Criminals a bit less interested in nicking Brits' identities this year

ID fraud drops to four-year low

fraud

New figures reveal UK identity fraud dropped during the first six months of 2018 to reach a four-year low.

Cifas members recorded 84,463 cases of identity fraud in the first six months of the year, a 5 per cent drop compared to the same period in 2017 (89,199). Despite the reduction, identity fraud still represents over half of all fraud recorded by the UK’s not-for-profit fraud data sharing organisation, with the vast majority (87 per cent) of identity frauds perpetrated online.

Reductions were also seen in fraudulent attempts to obtain bank accounts and mobile phone contracts. Fraudulent bank account opening scams fell from 24,759 in the first half of 2017 to 21,877 in the same period in 2018, a drop of 12 per cent. There was an even sharper 34 per cent reduction in attempts to obtain mobile phone contracts 6,000.

It's not altogether good news - both plastic card and online retail account fraud increased in the first six months of 2018.

Identity fraudsters applying for plastic card accounts rose 12 per cent from 29,851 in January to June 2017 to 33,305 in the first half of 2018. Identity fraud against online retail accounts rose by 24 per cent to reach 6,329 in 1H '18.

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Identity fraud happens when a fraudster poses as an innocent individual to buy a product or open an account in their name. Victims may not even realise they have been targeted until a bill arrives for something they did not buy or they experience problems with their credit rating. Fraudsters need access to their victim’s personal information such as name, date of birth, address, existing bank account etc in order to impersonate victims.

Fraudsters get hold of this info in a variety of ways, from stealing mail through to hacking, obtaining data on the dark and surface web, exploiting personal information on social media, or though social engineering – where victims are tricked into handing over personal information to someone pretending to be from their bank, the police or another trusted party.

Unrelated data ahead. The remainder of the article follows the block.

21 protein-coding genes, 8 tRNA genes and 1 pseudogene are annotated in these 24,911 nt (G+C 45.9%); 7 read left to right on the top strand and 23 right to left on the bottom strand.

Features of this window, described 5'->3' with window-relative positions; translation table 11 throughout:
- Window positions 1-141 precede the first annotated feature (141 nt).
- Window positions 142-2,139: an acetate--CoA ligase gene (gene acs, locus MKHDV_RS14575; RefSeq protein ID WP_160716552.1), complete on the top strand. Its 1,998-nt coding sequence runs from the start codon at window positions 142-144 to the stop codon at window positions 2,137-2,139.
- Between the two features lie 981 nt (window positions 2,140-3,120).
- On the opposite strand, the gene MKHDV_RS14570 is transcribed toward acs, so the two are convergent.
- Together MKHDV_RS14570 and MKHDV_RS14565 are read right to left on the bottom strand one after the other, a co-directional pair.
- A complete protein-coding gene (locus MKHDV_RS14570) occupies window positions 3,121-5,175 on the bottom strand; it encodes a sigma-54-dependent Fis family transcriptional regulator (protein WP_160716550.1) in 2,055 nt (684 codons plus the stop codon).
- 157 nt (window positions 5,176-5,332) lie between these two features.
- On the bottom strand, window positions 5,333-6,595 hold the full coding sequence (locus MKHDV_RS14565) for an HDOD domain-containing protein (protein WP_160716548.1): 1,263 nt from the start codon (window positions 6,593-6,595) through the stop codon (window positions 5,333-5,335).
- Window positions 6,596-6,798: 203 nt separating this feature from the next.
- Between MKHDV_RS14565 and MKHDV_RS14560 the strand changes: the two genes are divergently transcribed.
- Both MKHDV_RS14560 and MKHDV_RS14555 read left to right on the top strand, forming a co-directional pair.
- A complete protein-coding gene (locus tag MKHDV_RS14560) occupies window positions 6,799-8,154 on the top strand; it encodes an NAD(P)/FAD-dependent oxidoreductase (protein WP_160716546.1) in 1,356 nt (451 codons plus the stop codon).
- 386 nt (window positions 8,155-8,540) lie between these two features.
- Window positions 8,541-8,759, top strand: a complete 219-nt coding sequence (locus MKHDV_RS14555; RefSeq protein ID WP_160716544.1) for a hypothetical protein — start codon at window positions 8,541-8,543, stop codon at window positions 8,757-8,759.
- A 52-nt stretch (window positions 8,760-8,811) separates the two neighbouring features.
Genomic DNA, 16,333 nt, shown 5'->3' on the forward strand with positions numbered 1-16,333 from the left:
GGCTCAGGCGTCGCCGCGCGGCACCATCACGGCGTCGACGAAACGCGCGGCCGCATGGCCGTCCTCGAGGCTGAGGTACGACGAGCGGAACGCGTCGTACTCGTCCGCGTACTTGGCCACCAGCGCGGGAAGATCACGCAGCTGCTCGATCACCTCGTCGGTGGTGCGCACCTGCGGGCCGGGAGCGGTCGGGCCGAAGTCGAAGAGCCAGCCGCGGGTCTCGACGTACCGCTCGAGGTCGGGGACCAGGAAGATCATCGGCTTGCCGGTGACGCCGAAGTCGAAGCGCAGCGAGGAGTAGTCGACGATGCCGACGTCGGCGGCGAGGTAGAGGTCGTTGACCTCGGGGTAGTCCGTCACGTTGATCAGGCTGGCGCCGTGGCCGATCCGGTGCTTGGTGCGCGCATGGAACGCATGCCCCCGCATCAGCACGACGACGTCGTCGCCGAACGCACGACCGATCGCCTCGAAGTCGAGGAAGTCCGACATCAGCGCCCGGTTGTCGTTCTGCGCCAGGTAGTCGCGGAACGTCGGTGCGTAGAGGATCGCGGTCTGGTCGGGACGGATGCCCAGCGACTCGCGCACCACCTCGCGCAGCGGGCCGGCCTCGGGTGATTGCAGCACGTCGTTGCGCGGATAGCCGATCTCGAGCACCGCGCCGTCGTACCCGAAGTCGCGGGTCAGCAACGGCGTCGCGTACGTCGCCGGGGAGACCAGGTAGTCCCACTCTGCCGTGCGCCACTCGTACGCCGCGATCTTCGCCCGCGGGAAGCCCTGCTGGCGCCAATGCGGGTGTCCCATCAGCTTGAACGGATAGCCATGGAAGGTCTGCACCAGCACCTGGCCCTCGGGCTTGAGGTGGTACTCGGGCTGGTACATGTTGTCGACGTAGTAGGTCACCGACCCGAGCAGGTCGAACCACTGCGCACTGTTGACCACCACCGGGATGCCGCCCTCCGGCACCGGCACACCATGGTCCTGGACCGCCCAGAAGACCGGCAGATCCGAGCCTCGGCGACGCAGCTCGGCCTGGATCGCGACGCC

Sandra Peaston, director of strategy, policy and insight at Cifas, said the figures show ID fraudsters are switching tactics.

“Identity fraud cases reached record levels in 2017, therefore it is positive that we have seen an overall reduction in the first six months of the year," she said. "However, these new figures demonstrate that identity fraudsters adapt quickly to try and circumvent security measures. The re-targeting of plastic cards, following a drop in 2017, is a prime example of this."

She added: "With identity fraud remaining uncomfortably high, more personal information available online, and increasing numbers of data breaches, the protection of personal data must be viewed as a collective responsibility. Everyone should play their part, from individuals and organisations taking steps to protect personal data to businesses ensuring their fraud prevention practices effectively defend against evolving tactics employed by identity fraudsters."

Cifas's data comes from identity fraud cases that have been recorded on the National Fraud Database by more than 400 organisations.

The number of victims aged under 21 in Cifas' figures rose from 1,012 in 1H17 to 1,309 in 1H18. The number of victims aged over 60 increased 8 per cent to 14,261. The ages of victims is not universally recorded in all cases so these figures are less than definitive. ®




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